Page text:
The strobe device 3 includes a voltage-controlled light emitting element 31 such as a xenon tube, a capacitor 32, a power source 33, a strobe control circuit 34, and the like. The strobe device 3 is connected to the camera control circuit 15 of the camera body 1 via a strobe control circuit 34.
Next, the basic operation of this system will be described.
When the camera body 1 is in the imaging mode, the subject light beam captured by the interchangeable lens 2 is reflected by the quick return mirror 11 and forms an image on the focusing screen 16. The subject luminous flux that has passed through the focusing screen 16 is guided to the photometric element 17 and converted into an electrical signal. This electric signal is used for calculation of an exposure control value (aperture value, shutter speed, etc.) by the camera control circuit 15. In addition, the camera control circuit 15 sets the aperture control device 21, the shutter 12, the image sensor 13, the vibration type LPF mechanism 14 and the like according to the calculated exposure control value.

  When an imaging instruction is input from the user, the camera control circuit 15 drives the aperture control device 21, the shutter 12, the imaging element 13, the vibration type LPF mechanism 14 and the like under the setting. Thereby, the image sensor 13 is exposed with the subject image. At this time, the image data of the subject image output from the image sensor 13 is taken into the camera control circuit 15. This completes imaging.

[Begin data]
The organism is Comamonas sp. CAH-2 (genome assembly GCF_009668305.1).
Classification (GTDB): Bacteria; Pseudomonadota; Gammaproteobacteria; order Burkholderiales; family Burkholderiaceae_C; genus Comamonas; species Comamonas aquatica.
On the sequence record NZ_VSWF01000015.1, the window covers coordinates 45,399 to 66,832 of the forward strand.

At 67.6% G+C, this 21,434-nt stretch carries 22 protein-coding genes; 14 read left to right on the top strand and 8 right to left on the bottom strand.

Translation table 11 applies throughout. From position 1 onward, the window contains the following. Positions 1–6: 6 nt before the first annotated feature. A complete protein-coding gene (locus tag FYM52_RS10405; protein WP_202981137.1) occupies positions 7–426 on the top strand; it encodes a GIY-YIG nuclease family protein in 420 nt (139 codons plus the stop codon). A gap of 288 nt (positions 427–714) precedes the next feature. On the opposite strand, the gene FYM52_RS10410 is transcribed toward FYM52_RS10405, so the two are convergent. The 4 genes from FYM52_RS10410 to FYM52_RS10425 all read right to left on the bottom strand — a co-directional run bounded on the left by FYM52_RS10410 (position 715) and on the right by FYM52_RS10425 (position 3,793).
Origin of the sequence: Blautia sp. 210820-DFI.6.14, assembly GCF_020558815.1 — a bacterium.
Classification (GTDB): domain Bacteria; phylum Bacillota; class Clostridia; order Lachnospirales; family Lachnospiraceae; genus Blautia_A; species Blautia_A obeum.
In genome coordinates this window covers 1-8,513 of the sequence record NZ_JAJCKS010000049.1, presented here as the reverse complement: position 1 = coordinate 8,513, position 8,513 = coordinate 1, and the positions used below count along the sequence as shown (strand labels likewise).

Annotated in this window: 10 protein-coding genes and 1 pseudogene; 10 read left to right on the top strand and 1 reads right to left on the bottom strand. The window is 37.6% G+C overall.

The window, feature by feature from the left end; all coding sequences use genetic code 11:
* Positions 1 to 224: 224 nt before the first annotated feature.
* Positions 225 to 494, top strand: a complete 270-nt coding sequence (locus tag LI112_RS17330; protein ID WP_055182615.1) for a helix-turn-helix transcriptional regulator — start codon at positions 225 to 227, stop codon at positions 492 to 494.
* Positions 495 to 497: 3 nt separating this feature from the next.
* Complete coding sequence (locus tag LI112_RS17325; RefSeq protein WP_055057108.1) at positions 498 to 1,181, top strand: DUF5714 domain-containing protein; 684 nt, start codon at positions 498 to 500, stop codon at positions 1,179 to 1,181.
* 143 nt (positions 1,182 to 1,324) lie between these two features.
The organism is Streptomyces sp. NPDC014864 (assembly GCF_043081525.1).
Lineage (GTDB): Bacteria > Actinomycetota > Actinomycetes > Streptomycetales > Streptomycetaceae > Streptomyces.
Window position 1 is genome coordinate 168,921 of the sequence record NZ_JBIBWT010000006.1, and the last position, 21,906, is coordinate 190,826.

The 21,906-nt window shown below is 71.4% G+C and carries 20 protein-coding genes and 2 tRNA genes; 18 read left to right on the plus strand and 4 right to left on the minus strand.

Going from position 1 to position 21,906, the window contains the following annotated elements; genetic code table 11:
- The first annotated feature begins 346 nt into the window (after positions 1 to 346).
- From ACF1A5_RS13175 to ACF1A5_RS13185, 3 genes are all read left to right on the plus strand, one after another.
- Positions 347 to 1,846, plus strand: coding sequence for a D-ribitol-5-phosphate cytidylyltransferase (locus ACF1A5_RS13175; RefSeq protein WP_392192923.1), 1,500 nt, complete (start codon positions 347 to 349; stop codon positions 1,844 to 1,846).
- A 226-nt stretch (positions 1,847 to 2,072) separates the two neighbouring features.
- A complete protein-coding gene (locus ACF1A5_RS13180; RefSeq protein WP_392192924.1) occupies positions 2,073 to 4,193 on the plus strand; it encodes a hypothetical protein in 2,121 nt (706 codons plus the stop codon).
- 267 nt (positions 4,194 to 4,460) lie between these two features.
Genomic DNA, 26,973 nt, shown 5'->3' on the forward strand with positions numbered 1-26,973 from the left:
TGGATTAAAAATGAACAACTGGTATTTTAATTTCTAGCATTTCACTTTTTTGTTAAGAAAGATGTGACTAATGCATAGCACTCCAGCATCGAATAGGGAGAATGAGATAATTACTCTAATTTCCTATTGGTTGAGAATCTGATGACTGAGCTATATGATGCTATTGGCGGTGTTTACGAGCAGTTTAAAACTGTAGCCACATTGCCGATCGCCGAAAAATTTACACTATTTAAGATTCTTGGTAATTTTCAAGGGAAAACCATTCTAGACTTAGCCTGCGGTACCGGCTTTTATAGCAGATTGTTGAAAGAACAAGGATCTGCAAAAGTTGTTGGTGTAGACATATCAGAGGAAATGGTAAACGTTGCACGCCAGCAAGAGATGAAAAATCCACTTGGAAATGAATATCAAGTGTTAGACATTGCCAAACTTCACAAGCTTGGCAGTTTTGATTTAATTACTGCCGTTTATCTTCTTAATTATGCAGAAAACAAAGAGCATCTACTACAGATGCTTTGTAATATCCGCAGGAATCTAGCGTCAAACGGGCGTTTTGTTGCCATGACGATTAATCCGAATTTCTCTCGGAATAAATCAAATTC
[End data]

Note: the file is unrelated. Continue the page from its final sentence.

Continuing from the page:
When the user has previously permitted the camera body 1 to use the strobe device 3, the camera control circuit 15 calculates the necessity of flash emission as one of the exposure control values described above. When flash light emission is necessary, the camera control circuit 15 sets the flash device 3 and causes the flash device 3 to emit flash light at the timing when exposure is started.
In the following, for the sake of simplicity, it is assumed that the length of the period during which the flash device 3 emits flash light (light emission period) is a constant, and imaging with flash emission is referred to as “flash imaging”, and imaging without flash emission is performed. This is called “non-flash imaging”.

Further, the camera control circuit 15 performs the opening / closing operation of the shutter 12 and the charge accumulation of the image sensor 13 so that the exposure period of each pixel in the effective area of the image sensor 13 coincides with the calculated shutter speed in the above-described setting. Control at least one of the operations.
Note that when an electronic shutter is used for controlling the exposure period of each pixel, the length and timing of the exposure period are the same among the pixels. The control by the electronic shutter starts exposure when the charge accumulation of the image sensor 13 starts, and ends the exposure when the charge accumulation of the image sensor 13 ends.